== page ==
Merkel removes paintings by Emil Nolde
German Chancellor Angela Merkel has had two paintings by the German expressionist Emil Nolde removed from her office. Labelled a "degenerate artist" by the Nazis, Nolde himself was an anti-Semite, a racist and a staunch National Socialist. Should the works of such artists be put on display?
The Grass affair made the chancellor cautious
Merkel's decision is the right one, Gazeta Wyborcza comments:
“Without doubt, in this case for Merkel it's better to be safe than sorry. She is removing the works of controversial artists that are associated with the Nazis to avoid problems. All we need do is recall the wave of criticism that crashed down on Germany 13 years ago when the well-known German author and Nobel laureate Günter Grass admitted that he had served in the Waffen-SS as a youth towards the end of the war. He was accused of hypocrisy because he had kept silent about this period, fought against former Nazis and accused the Germans of ignoring the wartime past of their leading artists. The subject is still painful because many influential party members and criminals in post-war Germany built a career for themselves.”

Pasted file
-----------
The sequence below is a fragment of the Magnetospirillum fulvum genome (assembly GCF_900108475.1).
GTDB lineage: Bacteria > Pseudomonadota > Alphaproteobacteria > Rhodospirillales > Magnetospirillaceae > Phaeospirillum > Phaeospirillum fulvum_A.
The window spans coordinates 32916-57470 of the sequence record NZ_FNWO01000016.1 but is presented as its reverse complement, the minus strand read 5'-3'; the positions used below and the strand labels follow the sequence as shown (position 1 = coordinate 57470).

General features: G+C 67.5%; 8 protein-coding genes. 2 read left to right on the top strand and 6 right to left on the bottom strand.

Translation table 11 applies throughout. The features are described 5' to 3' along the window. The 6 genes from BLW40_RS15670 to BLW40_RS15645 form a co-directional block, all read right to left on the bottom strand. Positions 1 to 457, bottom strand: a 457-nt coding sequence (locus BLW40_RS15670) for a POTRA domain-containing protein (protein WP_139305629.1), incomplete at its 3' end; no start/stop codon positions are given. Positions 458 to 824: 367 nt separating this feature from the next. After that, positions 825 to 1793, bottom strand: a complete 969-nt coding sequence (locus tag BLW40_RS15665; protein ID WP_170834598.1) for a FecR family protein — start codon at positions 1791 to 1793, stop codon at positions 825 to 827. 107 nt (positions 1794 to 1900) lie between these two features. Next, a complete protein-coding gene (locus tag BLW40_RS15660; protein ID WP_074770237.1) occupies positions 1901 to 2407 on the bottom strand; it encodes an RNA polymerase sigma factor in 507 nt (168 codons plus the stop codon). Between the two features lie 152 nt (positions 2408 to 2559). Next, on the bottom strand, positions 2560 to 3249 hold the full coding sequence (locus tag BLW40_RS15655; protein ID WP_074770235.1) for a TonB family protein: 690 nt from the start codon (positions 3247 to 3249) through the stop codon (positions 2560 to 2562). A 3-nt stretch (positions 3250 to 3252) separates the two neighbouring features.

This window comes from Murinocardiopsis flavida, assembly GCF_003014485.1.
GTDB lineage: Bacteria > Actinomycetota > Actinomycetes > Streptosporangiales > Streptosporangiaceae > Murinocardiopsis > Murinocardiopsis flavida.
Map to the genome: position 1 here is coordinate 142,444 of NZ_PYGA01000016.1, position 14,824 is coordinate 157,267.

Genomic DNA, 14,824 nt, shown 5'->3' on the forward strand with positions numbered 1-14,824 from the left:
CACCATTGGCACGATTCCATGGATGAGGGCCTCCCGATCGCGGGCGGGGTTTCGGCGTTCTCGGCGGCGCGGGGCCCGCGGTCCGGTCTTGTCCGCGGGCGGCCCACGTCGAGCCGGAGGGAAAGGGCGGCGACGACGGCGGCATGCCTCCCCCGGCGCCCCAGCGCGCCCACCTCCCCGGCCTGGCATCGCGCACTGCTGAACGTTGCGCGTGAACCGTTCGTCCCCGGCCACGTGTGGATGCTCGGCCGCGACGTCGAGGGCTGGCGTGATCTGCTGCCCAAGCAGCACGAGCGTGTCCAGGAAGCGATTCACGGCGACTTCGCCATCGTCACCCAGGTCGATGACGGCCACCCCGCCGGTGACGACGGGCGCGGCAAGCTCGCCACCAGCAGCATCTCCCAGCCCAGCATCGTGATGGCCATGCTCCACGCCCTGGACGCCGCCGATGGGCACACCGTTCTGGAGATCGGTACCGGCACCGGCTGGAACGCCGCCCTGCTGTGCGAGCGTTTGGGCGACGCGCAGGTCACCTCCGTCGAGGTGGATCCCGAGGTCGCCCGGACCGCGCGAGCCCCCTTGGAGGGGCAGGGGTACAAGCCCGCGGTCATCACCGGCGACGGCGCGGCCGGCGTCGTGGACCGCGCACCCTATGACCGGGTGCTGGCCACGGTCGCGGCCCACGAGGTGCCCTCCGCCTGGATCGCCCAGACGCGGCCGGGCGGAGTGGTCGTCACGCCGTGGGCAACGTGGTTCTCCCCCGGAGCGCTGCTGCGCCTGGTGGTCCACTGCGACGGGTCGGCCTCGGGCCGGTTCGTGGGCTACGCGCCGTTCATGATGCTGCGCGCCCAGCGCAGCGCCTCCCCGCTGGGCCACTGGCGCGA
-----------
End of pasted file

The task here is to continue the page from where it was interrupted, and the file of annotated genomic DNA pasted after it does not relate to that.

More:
Nolde's paintings don't belong in Chancellery
German Chancellor Merkel was right to have the Nolde paintings removed, Die Presse comments, but at the same time defends the pictures against general criticism:
“Nasty figures can create high art: a mature, liberal society must live with this ambivalence. Without hiding it, concealing it or whitewashing it, as the post-war generation did. Nolde's paintings should not be removed, but a commentary explaining his past should be hung next to them. That could - as paradoxical as it may seem - make his all too pleasing dahlias, sea waves and saints relevant once more. One thing though: In 2019 Nolde's works have no place in the Chancellery. He does not belong in a place where state affairs are dealt with - or in a room where a nation presents itself to its guests.”